State-Government of Punjab has cited a fall in prices of solar components as well as lower borrowing costs and reduced corporate taxes to reorganize the solar tariff.
Punjab is the latest state to seek revision of its solar energy tariff for a tariff of 4.50 per unit, which has been provided by Chief Minister Amarinder Singh’s government.
The state government has cited a fall in prices of solar components as well as lower borrowing costs and reduced corporate taxes behind the proposed step. Punjab’s decision is expected to compound the woes of the clean energy sector which is amid a logjam over contracts with Gujarat and Andhra Pradesh, and inordinate payment delays by states such as Telangana.
A communication issued by the Punjab State Power Corp. Ltd (PSPCL), “RE (renewable energy) power rates needs to be brought down to the level of average pooled cost of power @ 4.50 per unit worked out by PSERC (Punjab State Electricity Regulatory Commission) for 2020-21. As such, it is requested to reduce the tariff rate by at least 15%.”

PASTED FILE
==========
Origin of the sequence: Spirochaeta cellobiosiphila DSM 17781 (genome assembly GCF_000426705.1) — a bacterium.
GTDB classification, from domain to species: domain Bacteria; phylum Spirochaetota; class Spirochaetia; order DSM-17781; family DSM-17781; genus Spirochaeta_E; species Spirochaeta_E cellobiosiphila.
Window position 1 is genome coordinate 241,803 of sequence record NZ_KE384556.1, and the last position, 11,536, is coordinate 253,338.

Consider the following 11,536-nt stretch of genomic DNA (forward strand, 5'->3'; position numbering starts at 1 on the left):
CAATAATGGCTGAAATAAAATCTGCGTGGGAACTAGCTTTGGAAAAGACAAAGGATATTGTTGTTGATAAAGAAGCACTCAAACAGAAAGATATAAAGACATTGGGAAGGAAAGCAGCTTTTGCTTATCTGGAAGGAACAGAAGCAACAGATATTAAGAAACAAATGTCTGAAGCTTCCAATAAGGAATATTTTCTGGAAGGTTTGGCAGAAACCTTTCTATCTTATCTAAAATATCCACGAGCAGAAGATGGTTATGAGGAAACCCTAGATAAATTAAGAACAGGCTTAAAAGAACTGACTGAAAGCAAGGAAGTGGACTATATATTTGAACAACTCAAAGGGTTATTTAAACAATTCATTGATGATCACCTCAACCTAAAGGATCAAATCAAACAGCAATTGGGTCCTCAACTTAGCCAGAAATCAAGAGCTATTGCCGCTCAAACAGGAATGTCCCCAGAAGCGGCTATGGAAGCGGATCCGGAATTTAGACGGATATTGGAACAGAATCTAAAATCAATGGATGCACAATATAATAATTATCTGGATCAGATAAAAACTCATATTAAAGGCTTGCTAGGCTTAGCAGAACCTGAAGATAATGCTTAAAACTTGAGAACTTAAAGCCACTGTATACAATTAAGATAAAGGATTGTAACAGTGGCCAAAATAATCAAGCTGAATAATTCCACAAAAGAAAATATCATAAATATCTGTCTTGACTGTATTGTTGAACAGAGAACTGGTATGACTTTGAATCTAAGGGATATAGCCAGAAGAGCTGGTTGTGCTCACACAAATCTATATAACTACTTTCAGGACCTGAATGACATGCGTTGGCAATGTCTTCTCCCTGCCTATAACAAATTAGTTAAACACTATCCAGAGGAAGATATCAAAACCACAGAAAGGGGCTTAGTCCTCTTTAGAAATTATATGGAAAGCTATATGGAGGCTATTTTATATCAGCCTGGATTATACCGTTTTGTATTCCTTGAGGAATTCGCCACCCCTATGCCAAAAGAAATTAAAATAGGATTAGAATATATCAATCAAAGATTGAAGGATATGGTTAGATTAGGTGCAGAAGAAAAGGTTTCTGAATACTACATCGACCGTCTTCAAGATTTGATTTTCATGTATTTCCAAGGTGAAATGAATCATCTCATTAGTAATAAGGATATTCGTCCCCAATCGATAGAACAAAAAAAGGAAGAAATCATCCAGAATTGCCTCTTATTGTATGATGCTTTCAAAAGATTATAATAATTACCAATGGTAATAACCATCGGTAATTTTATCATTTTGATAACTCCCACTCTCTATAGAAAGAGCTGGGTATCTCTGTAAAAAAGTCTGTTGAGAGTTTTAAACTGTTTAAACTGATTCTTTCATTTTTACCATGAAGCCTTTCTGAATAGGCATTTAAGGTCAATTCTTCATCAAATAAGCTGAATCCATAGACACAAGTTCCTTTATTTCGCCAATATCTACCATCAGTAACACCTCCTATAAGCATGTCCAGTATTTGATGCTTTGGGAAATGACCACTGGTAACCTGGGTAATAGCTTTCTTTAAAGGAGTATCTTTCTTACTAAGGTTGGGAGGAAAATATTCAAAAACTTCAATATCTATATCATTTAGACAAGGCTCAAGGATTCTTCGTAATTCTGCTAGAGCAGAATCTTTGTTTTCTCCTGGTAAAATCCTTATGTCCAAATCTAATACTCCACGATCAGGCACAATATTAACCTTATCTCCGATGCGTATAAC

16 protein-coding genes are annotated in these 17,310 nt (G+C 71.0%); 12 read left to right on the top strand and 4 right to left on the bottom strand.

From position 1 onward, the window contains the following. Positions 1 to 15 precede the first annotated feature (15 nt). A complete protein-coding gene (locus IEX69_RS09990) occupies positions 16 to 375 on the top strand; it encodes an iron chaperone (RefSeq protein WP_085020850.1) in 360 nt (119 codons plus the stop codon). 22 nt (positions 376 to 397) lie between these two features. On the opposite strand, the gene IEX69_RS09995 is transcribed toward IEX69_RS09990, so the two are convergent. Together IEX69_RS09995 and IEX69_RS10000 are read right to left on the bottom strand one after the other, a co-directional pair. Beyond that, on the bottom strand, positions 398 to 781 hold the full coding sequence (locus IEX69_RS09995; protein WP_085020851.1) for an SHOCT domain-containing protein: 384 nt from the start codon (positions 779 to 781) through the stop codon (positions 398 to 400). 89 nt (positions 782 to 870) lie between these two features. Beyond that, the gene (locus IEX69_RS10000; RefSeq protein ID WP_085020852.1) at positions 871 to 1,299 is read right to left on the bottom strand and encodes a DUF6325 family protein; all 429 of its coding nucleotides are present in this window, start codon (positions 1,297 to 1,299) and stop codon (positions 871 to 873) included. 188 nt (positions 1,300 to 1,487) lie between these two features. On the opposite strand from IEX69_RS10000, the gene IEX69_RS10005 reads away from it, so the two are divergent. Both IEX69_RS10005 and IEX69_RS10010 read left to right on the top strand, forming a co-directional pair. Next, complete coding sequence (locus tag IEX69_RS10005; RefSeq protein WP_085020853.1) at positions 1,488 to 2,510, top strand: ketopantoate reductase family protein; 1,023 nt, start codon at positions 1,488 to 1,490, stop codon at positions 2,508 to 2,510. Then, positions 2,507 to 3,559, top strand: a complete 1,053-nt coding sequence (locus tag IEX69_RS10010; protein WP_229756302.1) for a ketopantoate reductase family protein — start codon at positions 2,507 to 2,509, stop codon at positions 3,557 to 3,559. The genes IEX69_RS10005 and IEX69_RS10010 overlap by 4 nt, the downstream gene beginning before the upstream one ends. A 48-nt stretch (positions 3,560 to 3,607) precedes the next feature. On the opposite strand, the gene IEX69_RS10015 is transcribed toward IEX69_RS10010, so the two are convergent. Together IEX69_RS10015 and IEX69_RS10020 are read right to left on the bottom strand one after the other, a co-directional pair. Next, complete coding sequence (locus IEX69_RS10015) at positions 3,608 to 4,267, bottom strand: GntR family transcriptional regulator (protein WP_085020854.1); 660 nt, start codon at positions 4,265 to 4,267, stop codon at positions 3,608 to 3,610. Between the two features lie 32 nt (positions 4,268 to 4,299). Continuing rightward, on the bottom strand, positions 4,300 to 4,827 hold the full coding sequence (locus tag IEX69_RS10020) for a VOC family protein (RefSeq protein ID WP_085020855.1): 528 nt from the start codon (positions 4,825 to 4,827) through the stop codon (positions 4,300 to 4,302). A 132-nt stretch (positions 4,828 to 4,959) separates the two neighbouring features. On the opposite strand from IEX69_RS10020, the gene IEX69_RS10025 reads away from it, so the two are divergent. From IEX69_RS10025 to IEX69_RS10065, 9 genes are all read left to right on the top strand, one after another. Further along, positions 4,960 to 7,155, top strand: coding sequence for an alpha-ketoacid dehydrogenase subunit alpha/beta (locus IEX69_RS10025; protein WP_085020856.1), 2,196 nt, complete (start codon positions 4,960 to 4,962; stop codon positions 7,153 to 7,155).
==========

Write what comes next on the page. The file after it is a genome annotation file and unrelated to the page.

PSPCL has been given the responsibility of power supply and production in Punjab. Thinking about power purchase agreements (PPAs) may raise doubts about the sanctity of the Indian legal contract, which is running the world’s largest green energy program. Also, mounting dues to generators threatens to dent the country’s image as a clean energy champion.
The head of a large Indian clean energy firm said, “Changing goalposts after the PPAs have been inked will impact investor confidence.”
About 4.7 trillion has been invested in the renewable energy sector in India in the last six years, with an expected investment of 1 trillion in a year by 2030.
As per the communication by PSPCL, “As you are aware, due to the restrictions imposed by Government on the movement of persons and working of the commercial establishments to control the spread of the Covid-19 pandemic, the economic activities have been severely affected all over India. These restrictions have directly affected the overall business activities including but not limited to reduction in demand for the electricity and ability of consumers to pay their electricity dues. This has led to severe cash deficit for the PSPCL.”
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